After skepticism and tight vote at adcomm, FDA approves ChemoCentryx's rare disease drug
After a tight advisory committee vote back in May that tilted just slightly in favor of approving ChemoCentryx’s avacopan, the FDA has officially cleared the drug to treat a rare and serious disease known as anti-neutrophil cytoplasmic autoantibody (ANCA)-vasculitis.
The approval makes avacopan — now marketed as Tavneos — the first new drug in a decade for ANCA-associated vasculitis, according to trial investigator Peter Merkel.
ANCA-associated vasculitis refers to a group of autoimmune diseases characterized by inflammation and damage to small blood vessels. It’s often caused by ANCAs, self-reactive antibodies that bind to a type of white blood cells called neutrophils and overactivate them.
It’s a potentially fatal condition that’s notoriously expensive to treat. Back in 2019, Rituxan, a current standard of care, made ICER’s list of top price-hike offenders. According to CEO Thomas Schall, Tavneos’ price will fall somewhere between $150,000 to $200,000 per patient per year.
The drug, a small molecule antagonist of the C5a receptor, was approved based on data from the Phase III ADVOCATE trial, which enrolled 331 patients in one of two arms: one group received 30 mg of oral avacopan, while the other received oral prednisone on a tapering schedule. All of the patients received either cyclophosphamide (followed by azathioprine) or rituximab.
Researchers were able to show that Tavneos was non-inferior to the prednisone taper at Week 26 (the primary endpoint), and superior to the taper with respect to sustained remission at the one-year mark.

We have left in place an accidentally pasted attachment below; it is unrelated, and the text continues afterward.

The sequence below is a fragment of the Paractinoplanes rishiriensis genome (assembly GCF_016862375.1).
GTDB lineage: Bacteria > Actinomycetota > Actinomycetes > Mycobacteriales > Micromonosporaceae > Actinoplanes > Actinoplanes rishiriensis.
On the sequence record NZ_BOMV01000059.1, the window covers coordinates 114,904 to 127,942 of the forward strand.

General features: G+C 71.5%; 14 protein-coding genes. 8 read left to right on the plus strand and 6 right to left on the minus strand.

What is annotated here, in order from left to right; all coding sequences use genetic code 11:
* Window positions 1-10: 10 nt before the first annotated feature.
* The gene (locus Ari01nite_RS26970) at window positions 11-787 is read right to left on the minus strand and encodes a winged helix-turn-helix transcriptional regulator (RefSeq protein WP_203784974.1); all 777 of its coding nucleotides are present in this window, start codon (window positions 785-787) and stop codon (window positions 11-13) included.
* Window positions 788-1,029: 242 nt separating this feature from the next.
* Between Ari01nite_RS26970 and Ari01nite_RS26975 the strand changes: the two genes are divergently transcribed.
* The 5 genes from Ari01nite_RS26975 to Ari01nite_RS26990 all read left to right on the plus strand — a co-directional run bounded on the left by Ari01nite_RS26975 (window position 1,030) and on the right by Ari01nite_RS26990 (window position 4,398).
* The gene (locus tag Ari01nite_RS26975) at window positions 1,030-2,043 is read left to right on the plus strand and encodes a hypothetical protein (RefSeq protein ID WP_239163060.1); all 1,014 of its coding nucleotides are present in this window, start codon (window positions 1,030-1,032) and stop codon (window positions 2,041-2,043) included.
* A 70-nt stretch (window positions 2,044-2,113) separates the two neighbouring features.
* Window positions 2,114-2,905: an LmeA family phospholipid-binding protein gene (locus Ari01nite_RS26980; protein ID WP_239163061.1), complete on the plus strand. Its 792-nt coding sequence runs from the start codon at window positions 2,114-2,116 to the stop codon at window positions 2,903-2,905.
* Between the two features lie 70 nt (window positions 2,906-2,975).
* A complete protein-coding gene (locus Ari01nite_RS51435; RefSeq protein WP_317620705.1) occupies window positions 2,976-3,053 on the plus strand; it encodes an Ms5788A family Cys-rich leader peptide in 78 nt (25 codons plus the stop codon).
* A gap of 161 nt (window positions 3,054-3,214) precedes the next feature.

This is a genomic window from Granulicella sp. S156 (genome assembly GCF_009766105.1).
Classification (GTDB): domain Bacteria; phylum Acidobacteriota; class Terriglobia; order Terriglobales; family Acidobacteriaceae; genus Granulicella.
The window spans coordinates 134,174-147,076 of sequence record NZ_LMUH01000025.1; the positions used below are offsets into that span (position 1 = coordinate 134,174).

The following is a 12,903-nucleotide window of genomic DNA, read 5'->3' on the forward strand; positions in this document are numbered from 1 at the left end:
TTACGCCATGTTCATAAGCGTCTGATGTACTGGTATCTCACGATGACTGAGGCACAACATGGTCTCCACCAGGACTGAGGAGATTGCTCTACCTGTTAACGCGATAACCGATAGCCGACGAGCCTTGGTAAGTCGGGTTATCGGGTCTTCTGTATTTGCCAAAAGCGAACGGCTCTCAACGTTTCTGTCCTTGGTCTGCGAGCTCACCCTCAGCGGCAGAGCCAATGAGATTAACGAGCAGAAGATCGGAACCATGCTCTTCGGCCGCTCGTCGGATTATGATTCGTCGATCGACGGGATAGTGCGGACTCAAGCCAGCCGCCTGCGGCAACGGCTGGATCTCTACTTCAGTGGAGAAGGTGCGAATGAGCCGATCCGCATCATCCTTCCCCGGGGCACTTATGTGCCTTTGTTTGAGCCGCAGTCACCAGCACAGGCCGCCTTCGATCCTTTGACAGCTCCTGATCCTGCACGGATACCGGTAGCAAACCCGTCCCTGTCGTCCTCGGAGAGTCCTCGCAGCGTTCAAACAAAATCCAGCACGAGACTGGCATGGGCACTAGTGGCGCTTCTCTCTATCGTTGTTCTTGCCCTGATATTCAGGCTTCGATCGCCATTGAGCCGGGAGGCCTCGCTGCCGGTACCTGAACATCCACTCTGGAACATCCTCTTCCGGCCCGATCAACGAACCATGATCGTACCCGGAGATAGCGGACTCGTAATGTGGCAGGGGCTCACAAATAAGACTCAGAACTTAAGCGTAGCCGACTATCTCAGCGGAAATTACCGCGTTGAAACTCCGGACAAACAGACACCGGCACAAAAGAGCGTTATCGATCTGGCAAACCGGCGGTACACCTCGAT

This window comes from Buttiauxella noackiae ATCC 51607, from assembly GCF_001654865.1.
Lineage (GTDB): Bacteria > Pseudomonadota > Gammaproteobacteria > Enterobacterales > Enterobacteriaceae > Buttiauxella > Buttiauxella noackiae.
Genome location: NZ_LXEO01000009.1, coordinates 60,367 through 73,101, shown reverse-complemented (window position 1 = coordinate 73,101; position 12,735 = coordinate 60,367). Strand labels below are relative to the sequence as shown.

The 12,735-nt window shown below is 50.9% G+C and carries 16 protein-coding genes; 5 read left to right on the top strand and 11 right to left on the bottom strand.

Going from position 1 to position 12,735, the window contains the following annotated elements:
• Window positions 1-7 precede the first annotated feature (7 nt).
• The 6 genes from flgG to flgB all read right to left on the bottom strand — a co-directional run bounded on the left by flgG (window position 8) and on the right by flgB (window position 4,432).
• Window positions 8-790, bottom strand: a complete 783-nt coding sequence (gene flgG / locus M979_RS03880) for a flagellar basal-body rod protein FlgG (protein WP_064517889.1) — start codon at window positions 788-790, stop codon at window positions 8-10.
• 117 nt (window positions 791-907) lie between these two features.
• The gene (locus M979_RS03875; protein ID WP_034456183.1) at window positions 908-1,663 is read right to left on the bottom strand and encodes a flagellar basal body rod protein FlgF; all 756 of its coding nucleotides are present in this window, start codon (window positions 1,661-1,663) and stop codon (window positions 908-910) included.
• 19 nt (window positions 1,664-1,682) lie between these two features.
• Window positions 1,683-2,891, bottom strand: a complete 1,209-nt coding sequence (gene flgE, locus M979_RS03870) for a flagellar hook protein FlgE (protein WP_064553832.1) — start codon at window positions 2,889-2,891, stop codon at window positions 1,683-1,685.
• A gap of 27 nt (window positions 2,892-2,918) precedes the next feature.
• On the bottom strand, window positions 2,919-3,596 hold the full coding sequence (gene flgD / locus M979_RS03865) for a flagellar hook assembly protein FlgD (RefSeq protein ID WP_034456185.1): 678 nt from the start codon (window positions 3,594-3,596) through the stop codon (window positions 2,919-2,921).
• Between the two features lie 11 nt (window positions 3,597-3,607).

But those numbers didn’t impress some adcomm members, who raised concerns about relying on the single trial as evidence, the insufficient amount of safety data, and questions on whether the trial was statistically robust enough.
The agency also questioned if the other drugs used in the study may have contributed to the efficacy seen for avacopan.
“In this case, both treatment arms received background therapy in the form of cyclophosphamide or rituximab. The benefit of glucocorticoids on top of cyclophosphamide or rituximab is not well understood,” FDA statistical reviewer Yura Kim said back in May. “As a result, it is difficult to determine if similar remission rates observed on both arms can support a conclusion that avacopan is effective or if similarities can be primarily attributed to both arms receiving rituximab or cyclophosphamide.”
The committee ended up voting 10-8 to recommend approving the drug; 9-9 on whether the efficacy data support approval; and 10-8 that the safety profile of avacopan is adequate enough to support approval.
During the investor call, Schall emphasized that Tavneos is indicated as an adjunctive treatment in combination with standard therapy glucocorticoids, and explained the sources of glucocorticoid exposure in the ADVOCATE trial.
“Additional glucocorticoids were allowed in both groups, both the Tavneos and the prednisone standard of care group, as required for, say for example, premedication for rituximab infusion,” Schall said. “You actually have what I call hitchhiker glucocorticoid coming in with each infusion of rituximab.”
“So of course, that’s one of the main sources of glucocorticoid exposure in ANCA vasculitis therapy, and it was certainly a source in the ADVOCATE trial and a source that simply could not be eliminated,” he added.